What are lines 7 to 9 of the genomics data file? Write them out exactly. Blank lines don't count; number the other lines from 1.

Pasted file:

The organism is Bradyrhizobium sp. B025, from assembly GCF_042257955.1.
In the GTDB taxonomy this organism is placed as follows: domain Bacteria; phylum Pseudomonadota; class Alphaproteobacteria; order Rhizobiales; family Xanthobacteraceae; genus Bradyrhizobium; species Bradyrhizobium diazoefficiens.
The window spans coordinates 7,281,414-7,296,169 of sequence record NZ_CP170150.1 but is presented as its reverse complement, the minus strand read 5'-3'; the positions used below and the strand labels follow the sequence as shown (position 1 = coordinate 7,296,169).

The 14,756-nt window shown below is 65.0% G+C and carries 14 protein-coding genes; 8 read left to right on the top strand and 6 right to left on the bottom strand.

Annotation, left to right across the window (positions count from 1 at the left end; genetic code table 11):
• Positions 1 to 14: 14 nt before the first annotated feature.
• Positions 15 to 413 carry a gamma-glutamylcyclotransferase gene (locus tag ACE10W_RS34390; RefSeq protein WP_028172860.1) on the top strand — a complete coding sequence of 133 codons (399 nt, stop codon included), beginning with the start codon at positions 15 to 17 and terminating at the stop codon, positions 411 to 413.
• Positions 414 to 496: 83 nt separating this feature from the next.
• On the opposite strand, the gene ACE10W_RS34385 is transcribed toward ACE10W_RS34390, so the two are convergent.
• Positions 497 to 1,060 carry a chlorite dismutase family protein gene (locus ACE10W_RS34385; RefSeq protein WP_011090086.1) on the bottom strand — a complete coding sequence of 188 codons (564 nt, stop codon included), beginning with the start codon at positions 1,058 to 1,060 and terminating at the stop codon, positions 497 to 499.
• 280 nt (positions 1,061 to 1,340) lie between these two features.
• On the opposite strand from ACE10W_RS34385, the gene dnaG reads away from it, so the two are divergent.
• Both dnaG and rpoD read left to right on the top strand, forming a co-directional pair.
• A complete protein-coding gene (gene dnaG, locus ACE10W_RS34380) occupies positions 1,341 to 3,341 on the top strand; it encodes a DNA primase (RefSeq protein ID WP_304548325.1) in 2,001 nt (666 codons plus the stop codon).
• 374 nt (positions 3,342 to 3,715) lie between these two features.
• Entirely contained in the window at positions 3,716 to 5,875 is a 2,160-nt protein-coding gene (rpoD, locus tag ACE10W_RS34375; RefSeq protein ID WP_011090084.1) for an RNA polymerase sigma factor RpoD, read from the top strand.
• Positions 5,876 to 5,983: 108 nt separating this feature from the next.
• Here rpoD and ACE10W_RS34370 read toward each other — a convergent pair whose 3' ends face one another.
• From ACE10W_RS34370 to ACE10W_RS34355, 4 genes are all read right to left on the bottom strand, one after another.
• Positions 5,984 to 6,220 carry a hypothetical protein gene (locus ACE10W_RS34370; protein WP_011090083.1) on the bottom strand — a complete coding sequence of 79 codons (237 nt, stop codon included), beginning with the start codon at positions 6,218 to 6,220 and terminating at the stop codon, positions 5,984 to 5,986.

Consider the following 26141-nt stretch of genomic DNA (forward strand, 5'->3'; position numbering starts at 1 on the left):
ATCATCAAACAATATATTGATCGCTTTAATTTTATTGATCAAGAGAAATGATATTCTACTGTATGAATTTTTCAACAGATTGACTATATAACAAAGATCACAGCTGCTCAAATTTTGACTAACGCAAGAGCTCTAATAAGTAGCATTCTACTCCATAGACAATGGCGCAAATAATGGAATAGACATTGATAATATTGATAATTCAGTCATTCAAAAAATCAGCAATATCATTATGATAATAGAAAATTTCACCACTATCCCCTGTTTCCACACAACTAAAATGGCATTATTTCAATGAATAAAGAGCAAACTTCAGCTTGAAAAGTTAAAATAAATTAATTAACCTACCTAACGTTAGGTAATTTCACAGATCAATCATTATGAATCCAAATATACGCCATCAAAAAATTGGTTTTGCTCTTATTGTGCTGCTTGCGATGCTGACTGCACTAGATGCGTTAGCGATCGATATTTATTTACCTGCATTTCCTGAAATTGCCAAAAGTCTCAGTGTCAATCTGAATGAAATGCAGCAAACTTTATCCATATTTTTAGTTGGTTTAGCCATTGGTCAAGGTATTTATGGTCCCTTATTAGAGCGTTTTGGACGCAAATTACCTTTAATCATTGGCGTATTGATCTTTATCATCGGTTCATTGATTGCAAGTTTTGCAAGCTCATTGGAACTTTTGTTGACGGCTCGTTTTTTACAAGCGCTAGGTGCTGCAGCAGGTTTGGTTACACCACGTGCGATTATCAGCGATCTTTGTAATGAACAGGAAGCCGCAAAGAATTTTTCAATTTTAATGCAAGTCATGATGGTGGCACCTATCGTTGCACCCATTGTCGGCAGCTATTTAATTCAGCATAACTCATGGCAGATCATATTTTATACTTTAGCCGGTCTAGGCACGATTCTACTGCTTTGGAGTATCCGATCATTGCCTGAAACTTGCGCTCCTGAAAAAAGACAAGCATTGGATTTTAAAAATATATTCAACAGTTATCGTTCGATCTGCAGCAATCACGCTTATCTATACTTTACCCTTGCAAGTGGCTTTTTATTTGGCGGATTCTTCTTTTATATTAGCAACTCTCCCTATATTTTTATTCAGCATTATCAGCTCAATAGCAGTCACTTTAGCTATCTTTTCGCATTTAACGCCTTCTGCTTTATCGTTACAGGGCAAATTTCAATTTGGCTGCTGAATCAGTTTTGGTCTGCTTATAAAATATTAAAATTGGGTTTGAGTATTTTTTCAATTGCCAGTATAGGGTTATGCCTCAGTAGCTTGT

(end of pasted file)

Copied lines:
• Positions 15 to 413 carry a gamma-glutamylcyclotransferase gene (locus tag ACE10W_RS34390; RefSeq protein WP_028172860.1) on the top strand — a complete coding sequence of 133 codons (399 nt, stop codon included), beginning with the start codon at positions 15 to 17 and terminating at the stop codon, positions 411 to 413.
• Positions 414 to 496: 83 nt separating this feature from the next.
• On the opposite strand, the gene ACE10W_RS34385 is transcribed toward ACE10W_RS34390, so the two are convergent.